Platform numbers are to be something like:
1,2,3 - HS2 southbound
4,5,6 - HS2 northbound
<proposed Chiltern platforms>
7,8 - Elizabeth line eastbound
9,10 - Elizabeth line westbound
11,12 - GWML Mains eastbound
13,14 - GWML Mains westbound
 

hwl

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Any non-stopping service has the ability to overtake a stopping service at OOC, but yes, every (maybe a couple per day don't) HS2 service will stop here, due to the benefits of stopping here applying to all trains (access to Docklands, Heathrow, etc, relief of Euston and it's tube station) and if you non-stop one, you have to non-stop rather a lot due to pathing issues.

(The GWML hasn't been worked out - there's less of a problem non-stopping a train, due to 4 tracks into Paddington, and less benefit as the Elizabeth line stops at Paddington, however I'd imagine that if any stop, pretty much all of them will).
What slow lines? Are you talking about the GWML? It's confusing as 'high speed' suggests HS2, not the GWML Intercity services. However, whatever you are talking about, the answer is no.

Every track will have a platform - there's no need to cross other tracks (though there's diverges and merges due to the multiple platforms per line per direction) on any service.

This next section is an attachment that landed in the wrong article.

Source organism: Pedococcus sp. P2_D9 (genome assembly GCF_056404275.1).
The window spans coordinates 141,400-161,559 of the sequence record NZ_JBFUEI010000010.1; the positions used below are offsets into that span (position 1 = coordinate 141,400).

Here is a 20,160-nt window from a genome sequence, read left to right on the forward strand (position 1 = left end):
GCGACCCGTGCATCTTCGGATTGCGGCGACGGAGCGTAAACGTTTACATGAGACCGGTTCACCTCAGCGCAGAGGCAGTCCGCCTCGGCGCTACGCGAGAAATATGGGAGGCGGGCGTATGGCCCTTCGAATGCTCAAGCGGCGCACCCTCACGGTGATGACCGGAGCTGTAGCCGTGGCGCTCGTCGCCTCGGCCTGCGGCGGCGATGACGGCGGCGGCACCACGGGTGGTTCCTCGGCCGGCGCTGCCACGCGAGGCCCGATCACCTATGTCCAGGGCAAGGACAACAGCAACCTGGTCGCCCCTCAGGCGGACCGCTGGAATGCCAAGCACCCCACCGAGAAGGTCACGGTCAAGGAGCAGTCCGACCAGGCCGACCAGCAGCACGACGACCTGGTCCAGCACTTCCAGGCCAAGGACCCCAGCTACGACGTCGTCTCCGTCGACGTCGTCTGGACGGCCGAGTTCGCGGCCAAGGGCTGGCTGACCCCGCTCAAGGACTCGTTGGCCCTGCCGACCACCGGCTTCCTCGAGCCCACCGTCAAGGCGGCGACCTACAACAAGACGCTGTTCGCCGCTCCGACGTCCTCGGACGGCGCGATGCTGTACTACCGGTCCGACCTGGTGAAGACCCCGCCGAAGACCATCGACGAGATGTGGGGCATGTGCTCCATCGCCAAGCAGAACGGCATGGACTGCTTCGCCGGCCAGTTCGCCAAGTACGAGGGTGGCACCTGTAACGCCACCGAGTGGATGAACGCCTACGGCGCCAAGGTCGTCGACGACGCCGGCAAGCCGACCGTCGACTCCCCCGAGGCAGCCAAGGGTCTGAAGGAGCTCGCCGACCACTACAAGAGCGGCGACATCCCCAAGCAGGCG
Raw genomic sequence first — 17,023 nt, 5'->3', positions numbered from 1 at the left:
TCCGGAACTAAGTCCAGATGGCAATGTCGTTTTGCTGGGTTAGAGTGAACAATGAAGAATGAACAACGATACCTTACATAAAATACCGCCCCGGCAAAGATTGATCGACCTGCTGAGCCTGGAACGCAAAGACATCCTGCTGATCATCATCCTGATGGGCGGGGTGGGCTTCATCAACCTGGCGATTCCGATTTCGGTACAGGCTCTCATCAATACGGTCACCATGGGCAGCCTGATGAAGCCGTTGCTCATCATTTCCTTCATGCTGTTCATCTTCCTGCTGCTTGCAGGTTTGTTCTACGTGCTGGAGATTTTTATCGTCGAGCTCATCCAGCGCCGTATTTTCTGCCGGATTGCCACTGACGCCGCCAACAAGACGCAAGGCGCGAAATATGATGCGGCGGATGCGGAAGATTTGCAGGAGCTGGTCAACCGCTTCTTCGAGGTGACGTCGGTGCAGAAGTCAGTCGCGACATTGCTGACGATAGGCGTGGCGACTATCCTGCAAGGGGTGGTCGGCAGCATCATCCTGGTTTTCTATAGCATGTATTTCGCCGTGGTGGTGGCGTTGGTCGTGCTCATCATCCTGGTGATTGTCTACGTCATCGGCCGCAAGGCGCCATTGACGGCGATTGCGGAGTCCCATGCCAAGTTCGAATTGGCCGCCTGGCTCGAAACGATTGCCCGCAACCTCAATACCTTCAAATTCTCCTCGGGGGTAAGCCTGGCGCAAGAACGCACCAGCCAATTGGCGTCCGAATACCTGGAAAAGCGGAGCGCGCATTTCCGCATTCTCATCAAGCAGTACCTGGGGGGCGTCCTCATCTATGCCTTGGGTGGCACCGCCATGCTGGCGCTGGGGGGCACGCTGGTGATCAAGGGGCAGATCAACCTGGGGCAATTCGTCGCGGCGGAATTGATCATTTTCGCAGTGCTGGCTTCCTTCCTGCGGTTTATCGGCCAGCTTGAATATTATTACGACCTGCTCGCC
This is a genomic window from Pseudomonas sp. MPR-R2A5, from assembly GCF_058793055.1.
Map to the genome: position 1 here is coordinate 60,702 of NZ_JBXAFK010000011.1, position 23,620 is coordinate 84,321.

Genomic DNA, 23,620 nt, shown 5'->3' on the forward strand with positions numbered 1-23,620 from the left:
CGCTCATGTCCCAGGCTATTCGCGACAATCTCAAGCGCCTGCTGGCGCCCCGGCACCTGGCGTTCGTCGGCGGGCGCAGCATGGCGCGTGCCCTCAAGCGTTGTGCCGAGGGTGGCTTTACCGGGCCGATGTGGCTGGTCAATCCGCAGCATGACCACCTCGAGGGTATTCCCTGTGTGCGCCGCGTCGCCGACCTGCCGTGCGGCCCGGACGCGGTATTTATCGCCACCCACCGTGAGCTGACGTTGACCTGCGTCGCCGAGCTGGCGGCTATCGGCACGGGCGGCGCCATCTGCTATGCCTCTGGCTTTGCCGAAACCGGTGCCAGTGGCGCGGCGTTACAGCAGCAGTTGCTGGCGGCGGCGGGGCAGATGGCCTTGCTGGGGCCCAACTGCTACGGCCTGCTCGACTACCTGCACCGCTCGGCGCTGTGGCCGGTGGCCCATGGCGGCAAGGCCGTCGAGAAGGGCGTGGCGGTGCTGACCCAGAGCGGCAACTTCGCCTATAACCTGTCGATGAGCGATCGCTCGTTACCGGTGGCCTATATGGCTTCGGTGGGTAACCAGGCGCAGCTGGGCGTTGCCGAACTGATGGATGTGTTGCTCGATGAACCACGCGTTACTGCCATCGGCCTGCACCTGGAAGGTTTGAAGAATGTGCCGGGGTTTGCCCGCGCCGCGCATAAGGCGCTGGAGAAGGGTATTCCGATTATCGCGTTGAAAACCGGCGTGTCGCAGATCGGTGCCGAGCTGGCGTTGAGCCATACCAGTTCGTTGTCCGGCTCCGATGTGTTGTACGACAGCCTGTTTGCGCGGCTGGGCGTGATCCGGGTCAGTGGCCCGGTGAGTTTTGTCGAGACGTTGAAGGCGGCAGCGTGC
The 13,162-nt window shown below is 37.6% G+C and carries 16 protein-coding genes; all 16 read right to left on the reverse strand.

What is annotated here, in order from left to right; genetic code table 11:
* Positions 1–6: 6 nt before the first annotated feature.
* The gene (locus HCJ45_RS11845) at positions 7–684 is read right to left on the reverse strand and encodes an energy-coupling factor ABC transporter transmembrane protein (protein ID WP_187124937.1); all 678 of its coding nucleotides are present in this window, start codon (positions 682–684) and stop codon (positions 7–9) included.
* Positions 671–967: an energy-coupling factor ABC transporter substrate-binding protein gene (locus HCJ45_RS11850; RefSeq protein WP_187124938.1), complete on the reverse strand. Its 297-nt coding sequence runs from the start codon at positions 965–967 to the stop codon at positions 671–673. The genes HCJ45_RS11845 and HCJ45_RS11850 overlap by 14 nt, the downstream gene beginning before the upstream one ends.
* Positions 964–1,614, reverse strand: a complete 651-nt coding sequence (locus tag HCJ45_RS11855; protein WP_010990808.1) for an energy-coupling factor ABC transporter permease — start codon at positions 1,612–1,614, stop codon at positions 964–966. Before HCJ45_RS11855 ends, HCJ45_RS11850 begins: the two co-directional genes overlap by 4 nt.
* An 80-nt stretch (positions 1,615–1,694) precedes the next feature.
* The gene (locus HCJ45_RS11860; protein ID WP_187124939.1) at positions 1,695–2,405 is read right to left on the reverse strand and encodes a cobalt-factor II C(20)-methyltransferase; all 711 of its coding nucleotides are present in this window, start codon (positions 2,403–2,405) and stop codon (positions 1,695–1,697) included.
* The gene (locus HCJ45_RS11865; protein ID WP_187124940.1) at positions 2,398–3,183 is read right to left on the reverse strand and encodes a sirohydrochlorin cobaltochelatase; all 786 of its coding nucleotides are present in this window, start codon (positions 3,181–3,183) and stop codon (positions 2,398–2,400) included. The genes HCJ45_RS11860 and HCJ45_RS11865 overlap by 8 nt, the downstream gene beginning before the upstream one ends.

Platform numbers are to be something like:
1,2,3 - HS2 southbound
4,5,6 - HS2 northbound
<proposed Chiltern platforms>
7,8 - Elizabeth line eastbound
9,10 - Elizabeth line westbound
11,12 - GWML Mains eastbound
13,14 - GWML Mains westbound
But the proposed platform numbering is south to north in the station design so GWML westbound are 1 & 2 etc.

All the GWML tracks have 2 platforms per line to enable everything to stop without losing line capacity, like the Charing Cross lines at London Bridge but overtaking would lead to huge dwell times for stopping services so stopping is likely to be the norm.
The aim is extend all the terminating Crossrail services west from Paddington to OOC.
 

coppercapped

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But the proposed platform numbering is south to north in the station design so GWML westbound are 1 & 2 etc.

All the GWML tracks have 2 platforms per line to enable everything to stop without losing line capacity, like the Charing Cross lines at London Bridge but overtaking would lead to huge dwell times for stopping services so stopping is likely to be the norm.
The aim is extend all the terminating Crossrail services west from Paddington to OOC.
I can understand the desire to extend the Crossrail trains that terminate at Paddington to OOC, but one wonders how will that work in practice?